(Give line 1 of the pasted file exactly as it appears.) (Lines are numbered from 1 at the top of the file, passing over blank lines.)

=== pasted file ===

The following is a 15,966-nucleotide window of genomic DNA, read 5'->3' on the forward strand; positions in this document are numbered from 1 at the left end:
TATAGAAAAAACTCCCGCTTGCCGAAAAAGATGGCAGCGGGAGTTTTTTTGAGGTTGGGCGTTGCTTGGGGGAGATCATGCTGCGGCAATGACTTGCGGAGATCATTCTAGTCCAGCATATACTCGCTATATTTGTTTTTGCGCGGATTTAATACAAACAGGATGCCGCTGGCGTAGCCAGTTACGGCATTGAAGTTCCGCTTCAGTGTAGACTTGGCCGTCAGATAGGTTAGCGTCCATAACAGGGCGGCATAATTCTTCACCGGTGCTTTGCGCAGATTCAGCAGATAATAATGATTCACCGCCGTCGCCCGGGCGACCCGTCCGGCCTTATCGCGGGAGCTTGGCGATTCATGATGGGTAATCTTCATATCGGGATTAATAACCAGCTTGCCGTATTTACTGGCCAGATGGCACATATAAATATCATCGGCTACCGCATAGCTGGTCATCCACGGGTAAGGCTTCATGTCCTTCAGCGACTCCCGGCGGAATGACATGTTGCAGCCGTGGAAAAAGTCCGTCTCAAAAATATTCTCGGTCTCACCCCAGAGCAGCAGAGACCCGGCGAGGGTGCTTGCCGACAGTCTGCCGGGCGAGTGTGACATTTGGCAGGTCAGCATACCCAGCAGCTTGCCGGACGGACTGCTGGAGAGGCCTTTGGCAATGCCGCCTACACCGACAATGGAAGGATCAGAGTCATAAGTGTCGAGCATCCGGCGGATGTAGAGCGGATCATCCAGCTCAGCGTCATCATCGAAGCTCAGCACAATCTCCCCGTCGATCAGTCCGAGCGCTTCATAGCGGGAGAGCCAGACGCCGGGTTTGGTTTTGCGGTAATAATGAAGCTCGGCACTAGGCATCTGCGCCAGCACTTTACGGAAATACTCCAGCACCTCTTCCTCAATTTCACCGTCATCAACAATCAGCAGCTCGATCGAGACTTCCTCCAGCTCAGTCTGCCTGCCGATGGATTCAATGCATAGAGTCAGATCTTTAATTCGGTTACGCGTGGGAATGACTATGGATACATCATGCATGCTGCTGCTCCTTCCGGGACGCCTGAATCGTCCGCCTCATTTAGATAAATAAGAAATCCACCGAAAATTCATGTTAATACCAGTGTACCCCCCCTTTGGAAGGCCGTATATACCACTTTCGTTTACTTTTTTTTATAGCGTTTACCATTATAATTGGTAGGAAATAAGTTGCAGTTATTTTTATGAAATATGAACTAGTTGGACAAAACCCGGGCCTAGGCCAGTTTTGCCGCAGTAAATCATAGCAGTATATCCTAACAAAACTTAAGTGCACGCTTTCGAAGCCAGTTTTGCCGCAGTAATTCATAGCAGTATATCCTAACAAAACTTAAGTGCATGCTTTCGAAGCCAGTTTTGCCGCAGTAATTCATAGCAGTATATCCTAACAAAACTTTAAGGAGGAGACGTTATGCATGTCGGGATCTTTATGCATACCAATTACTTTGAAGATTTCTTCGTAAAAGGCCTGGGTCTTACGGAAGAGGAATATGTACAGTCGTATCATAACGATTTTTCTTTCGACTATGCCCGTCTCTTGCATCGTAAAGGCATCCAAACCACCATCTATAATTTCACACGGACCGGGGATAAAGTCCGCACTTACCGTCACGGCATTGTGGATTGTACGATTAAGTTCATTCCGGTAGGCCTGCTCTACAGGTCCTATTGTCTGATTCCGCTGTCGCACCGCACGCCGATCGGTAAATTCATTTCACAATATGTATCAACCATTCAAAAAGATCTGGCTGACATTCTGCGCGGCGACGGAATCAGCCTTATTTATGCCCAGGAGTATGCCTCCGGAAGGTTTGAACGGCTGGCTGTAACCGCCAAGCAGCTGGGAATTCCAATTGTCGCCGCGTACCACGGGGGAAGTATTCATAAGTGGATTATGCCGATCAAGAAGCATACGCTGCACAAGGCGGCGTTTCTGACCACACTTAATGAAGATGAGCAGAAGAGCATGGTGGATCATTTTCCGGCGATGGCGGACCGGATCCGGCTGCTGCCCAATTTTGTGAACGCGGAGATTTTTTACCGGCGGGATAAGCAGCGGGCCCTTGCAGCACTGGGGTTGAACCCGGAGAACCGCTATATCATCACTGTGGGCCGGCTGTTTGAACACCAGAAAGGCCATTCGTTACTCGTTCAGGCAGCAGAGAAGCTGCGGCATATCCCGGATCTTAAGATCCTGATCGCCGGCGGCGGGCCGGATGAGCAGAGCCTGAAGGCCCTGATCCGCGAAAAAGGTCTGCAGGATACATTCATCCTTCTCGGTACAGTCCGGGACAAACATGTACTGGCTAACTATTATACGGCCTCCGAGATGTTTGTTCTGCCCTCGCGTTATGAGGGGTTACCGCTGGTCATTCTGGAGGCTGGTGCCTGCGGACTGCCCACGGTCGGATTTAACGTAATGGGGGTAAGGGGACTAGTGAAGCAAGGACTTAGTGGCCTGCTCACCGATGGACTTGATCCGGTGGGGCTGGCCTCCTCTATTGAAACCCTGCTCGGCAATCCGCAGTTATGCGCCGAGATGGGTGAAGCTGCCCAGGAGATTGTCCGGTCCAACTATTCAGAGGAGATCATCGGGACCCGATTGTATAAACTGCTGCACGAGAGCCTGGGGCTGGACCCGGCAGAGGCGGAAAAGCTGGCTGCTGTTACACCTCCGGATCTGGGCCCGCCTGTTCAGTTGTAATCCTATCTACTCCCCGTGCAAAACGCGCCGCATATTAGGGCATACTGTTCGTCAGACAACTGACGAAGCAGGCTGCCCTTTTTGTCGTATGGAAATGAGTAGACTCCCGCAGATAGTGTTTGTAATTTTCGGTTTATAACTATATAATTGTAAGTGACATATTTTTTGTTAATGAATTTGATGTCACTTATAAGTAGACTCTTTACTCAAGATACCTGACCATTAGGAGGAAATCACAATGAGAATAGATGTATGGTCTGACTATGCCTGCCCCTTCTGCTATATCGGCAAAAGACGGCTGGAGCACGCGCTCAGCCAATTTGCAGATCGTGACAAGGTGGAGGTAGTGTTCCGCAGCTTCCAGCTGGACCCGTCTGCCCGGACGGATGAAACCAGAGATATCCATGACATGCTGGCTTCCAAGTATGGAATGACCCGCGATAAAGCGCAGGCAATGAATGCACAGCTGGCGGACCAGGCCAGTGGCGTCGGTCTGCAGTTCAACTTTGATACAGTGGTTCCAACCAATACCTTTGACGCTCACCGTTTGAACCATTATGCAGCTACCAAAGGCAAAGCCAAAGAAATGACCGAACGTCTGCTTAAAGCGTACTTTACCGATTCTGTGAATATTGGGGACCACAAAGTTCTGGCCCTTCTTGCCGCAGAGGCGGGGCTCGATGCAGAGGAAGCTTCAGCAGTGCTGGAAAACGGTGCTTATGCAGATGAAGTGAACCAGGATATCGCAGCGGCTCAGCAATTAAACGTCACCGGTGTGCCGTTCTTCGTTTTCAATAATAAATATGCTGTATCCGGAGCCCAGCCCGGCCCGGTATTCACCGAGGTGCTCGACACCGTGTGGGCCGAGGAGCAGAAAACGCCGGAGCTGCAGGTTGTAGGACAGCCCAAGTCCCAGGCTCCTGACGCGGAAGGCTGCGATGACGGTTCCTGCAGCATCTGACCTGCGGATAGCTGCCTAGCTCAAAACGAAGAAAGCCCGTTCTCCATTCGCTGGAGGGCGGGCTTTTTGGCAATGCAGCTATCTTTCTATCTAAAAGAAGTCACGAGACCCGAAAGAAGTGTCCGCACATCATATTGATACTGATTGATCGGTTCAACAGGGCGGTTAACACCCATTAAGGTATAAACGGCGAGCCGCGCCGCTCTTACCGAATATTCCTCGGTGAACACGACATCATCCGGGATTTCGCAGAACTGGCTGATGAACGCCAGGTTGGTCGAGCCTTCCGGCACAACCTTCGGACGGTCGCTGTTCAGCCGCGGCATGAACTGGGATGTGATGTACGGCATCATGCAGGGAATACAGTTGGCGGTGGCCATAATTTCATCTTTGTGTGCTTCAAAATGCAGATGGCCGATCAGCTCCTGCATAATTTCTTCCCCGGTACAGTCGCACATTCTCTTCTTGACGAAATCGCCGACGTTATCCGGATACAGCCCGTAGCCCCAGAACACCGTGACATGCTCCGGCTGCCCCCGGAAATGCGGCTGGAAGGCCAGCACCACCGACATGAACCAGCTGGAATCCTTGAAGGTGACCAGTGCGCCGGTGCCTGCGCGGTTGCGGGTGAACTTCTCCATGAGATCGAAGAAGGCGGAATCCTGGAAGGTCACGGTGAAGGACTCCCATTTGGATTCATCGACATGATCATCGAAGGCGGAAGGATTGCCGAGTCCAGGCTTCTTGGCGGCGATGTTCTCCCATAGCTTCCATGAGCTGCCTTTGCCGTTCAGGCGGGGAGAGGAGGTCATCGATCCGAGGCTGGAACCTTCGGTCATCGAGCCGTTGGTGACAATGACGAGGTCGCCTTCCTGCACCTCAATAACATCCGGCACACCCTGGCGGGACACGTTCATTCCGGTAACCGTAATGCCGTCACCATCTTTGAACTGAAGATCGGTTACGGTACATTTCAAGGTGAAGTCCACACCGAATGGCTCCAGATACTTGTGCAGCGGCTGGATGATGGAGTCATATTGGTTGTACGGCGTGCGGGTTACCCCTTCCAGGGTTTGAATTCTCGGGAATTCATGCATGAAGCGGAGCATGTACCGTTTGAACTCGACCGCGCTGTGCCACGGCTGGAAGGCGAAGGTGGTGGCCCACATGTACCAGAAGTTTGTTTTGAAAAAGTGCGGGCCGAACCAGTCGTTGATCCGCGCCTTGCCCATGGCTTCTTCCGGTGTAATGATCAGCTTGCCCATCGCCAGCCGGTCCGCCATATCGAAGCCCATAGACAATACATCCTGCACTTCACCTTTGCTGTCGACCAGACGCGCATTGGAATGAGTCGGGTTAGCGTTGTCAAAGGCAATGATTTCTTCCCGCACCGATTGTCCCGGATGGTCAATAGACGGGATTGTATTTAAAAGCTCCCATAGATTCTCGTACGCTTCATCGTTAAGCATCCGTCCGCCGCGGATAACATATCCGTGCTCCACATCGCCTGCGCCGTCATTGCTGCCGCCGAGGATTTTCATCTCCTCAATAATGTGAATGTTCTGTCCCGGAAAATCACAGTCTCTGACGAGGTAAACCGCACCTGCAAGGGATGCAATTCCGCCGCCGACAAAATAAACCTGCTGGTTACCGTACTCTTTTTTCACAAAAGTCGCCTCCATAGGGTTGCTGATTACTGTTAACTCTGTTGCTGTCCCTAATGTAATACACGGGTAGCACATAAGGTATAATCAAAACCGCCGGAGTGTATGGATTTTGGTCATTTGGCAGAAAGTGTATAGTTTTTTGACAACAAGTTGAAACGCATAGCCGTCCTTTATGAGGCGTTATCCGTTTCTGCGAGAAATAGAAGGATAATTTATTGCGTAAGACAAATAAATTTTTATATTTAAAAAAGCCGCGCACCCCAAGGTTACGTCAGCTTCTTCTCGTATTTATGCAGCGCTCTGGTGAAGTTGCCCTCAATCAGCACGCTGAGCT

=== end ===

The following is a 15,966-nucleotide window of genomic DNA, read 5'->3' on the forward strand; positions in this document are numbered from 1 at the left end: